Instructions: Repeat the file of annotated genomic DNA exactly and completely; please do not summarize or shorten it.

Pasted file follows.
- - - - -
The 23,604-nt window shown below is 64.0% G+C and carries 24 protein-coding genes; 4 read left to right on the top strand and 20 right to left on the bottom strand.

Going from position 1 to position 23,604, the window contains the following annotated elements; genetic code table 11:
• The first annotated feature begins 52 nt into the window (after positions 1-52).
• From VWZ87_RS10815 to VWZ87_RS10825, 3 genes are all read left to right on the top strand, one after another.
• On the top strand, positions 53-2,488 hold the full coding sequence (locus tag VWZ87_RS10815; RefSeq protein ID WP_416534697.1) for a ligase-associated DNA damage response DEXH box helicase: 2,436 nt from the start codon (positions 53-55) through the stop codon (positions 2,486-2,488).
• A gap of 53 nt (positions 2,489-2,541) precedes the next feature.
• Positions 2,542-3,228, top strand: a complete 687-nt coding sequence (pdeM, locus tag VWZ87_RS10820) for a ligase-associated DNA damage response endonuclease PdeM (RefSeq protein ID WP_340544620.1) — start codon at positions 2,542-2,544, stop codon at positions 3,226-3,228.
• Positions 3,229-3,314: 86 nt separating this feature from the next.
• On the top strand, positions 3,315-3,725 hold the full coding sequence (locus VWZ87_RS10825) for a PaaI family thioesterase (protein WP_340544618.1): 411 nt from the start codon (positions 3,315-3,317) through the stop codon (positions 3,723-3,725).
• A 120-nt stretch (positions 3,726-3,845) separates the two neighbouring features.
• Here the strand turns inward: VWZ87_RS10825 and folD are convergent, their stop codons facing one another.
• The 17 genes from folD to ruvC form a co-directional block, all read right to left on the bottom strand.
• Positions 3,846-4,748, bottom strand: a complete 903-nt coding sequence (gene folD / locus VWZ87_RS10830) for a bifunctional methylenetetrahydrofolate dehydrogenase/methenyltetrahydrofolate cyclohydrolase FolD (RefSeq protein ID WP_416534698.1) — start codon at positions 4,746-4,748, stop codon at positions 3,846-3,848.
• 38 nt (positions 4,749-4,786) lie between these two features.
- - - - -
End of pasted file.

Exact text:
The 23,604-nt window shown below is 64.0% G+C and carries 24 protein-coding genes; 4 read left to right on the top strand and 20 right to left on the bottom strand.

Going from position 1 to position 23,604, the window contains the following annotated elements; genetic code table 11:
• The first annotated feature begins 52 nt into the window (after positions 1-52).
• From VWZ87_RS10815 to VWZ87_RS10825, 3 genes are all read left to right on the top strand, one after another.
• On the top strand, positions 53-2,488 hold the full coding sequence (locus tag VWZ87_RS10815; RefSeq protein ID WP_416534697.1) for a ligase-associated DNA damage response DEXH box helicase: 2,436 nt from the start codon (positions 53-55) through the stop codon (positions 2,486-2,488).
• A gap of 53 nt (positions 2,489-2,541) precedes the next feature.
• Positions 2,542-3,228, top strand: a complete 687-nt coding sequence (pdeM, locus tag VWZ87_RS10820) for a ligase-associated DNA damage response endonuclease PdeM (RefSeq protein ID WP_340544620.1) — start codon at positions 2,542-2,544, stop codon at positions 3,226-3,228.
• Positions 3,229-3,314: 86 nt separating this feature from the next.
• On the top strand, positions 3,315-3,725 hold the full coding sequence (locus VWZ87_RS10825) for a PaaI family thioesterase (protein WP_340544618.1): 411 nt from the start codon (positions 3,315-3,317) through the stop codon (positions 3,723-3,725).
• A 120-nt stretch (positions 3,726-3,845) separates the two neighbouring features.
• Here the strand turns inward: VWZ87_RS10825 and folD are convergent, their stop codons facing one another.
• The 17 genes from folD to ruvC form a co-directional block, all read right to left on the bottom strand.
• Positions 3,846-4,748, bottom strand: a complete 903-nt coding sequence (gene folD / locus VWZ87_RS10830) for a bifunctional methylenetetrahydrofolate dehydrogenase/methenyltetrahydrofolate cyclohydrolase FolD (RefSeq protein ID WP_416534698.1) — start codon at positions 4,746-4,748, stop codon at positions 3,846-3,848.
• 38 nt (positions 4,749-4,786) lie between these two features.